MADRID, 11 Oct. (EUROPA PRESS) –

61 percent of hospitalized patients in Internal Medicine present a complex chronic patient profile and, in addition, 50 percent of admissions may be due to decompensated pathologies of complex chronic patients (CCP), as analyzed in VIII Virtual Meeting of Complex Chronic Patients of the Spanish Society of Internal Medicine (SEMI).

A meeting, in which more than 400 internists have participated online, to comment on the novelties in the approach to this type of patient profile that, according to experts, is becoming more and more frequent due to population aging and greater exposure to unhealthy lifestyle habits.

In one of the discussion tables, the ‘Update on chronic pathologies’ was raised, moderated by the first vice president of the SEMI, Juana Carretero, and in which Dr. Norberto Ortega spoke on idiopathic pulmonary fibrosis (IPF) and interstitial lung disease Diffuse (EPID).

“The management of patients with pulmonary fibrosis must be multidisciplinary and that the role of the internist is key to detect cases and achieve an early diagnosis,” he explained.

In turn, he has argued that non-IPF diffuse interstitial lung disease is more complex, that it occurs in young patients (20-60 years), with less prevalence of men and affects 75 out of every 100,000 inhabitants and comprises more than 200 entities and it evolves to fibrosis in 13-40 percent of the cases.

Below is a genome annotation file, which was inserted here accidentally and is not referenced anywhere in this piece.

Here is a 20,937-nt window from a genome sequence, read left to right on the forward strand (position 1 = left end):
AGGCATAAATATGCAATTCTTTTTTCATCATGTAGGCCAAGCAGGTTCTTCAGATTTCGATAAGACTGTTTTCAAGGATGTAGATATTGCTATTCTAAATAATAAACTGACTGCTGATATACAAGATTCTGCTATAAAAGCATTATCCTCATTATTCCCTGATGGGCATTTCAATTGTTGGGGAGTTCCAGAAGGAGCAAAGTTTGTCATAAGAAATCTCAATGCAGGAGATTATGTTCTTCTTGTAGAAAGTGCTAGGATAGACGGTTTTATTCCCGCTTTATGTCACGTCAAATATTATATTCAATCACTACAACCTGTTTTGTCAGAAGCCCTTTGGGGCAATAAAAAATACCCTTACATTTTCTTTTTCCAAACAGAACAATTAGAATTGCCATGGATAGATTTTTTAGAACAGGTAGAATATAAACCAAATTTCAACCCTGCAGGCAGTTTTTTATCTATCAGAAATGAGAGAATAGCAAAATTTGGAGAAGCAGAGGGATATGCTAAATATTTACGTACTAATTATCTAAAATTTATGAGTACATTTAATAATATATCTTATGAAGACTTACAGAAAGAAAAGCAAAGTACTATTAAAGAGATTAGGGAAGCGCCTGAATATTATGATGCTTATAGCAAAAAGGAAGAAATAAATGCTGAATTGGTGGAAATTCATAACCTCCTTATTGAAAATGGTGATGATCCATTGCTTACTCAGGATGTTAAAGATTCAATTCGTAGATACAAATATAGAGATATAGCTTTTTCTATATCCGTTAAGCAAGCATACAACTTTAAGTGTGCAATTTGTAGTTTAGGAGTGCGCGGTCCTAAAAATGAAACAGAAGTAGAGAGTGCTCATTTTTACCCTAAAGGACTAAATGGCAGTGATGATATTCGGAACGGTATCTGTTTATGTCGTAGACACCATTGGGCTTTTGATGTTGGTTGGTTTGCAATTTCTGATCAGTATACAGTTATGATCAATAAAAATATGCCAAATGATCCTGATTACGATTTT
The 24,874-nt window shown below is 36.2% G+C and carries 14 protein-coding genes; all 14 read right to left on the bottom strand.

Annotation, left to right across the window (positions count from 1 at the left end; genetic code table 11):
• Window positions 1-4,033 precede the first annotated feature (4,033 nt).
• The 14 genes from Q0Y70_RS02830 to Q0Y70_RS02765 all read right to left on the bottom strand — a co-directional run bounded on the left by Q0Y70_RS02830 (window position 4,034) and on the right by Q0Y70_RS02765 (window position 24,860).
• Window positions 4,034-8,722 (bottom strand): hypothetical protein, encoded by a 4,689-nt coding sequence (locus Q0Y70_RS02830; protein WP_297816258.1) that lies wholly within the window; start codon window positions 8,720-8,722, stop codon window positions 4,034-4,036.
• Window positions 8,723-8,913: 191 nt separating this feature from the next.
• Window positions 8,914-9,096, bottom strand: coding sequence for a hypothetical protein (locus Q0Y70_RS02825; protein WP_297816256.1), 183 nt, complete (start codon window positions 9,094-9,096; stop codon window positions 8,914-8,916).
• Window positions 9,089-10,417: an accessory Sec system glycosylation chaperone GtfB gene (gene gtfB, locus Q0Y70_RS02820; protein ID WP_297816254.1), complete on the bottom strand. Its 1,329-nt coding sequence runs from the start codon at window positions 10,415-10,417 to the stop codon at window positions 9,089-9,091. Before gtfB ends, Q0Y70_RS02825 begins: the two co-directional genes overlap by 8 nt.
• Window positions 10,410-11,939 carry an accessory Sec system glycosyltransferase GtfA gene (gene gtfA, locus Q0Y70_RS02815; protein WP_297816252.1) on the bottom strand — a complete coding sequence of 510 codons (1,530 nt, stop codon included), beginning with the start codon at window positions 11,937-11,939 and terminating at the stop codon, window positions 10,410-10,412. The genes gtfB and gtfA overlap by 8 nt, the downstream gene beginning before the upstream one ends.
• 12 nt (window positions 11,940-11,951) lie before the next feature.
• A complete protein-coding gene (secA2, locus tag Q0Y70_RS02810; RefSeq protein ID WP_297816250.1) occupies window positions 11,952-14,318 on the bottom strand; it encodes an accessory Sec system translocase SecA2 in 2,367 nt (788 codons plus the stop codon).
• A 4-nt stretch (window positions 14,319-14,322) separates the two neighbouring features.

For his part, Dr. José María Fernández has discussed the relationship between diabetes and cardiovascular disease in the presentation ‘What do iSGLT2 contribute to in my patient with DM and cardiovascular risk’.

“Patients with DM2 have twice the risk of cardiovascular disease than the general population. One in three patients with diabetes will have cardiovascular disease. 80% of diabetic patients die of cardiovascular disease,” he assured.

On the second day of the meeting, the president of SEMI, Díez Manglano, was in charge of moderating the table ‘Best practices for adapting the Internal Medicine consultation through telemedicine, in response to the COVID-19 pandemic’, where the Dr. Carlos Hernández has presented the data from the ATLAN_TIC clinical trial.

ATLAN_TIC IN DEPTH

In this sense, the report reveals that 63.1 percent of the patients included had heart failure, 13.9 percent had COPD, and 22.9 percent had both pathologies. The mean age was 76 years, the majority men, and in 72 percent they required a caregiver (half of the cases a spouse).

“The benefit of telemonitoring in reducing the requirement for admission / emergencies, in increasing patient empowerment, high satisfaction with the use of technology and the decrease in healthcare requirements”, he stated, in relation to what the study has found.

Finally, Dr. García Alegría has recognized that chronicity and continuity of care is the great challenge because it is a “peremptory” and “inescapable” need to change the structure and organization of medical care in hospitals.

“Internal Medicine is a fundamental specialty in the present and it will also be more so in the future. Internal Medicine services will be essential in the hospital of the future and should be the main axis of medical care”, he stressed.

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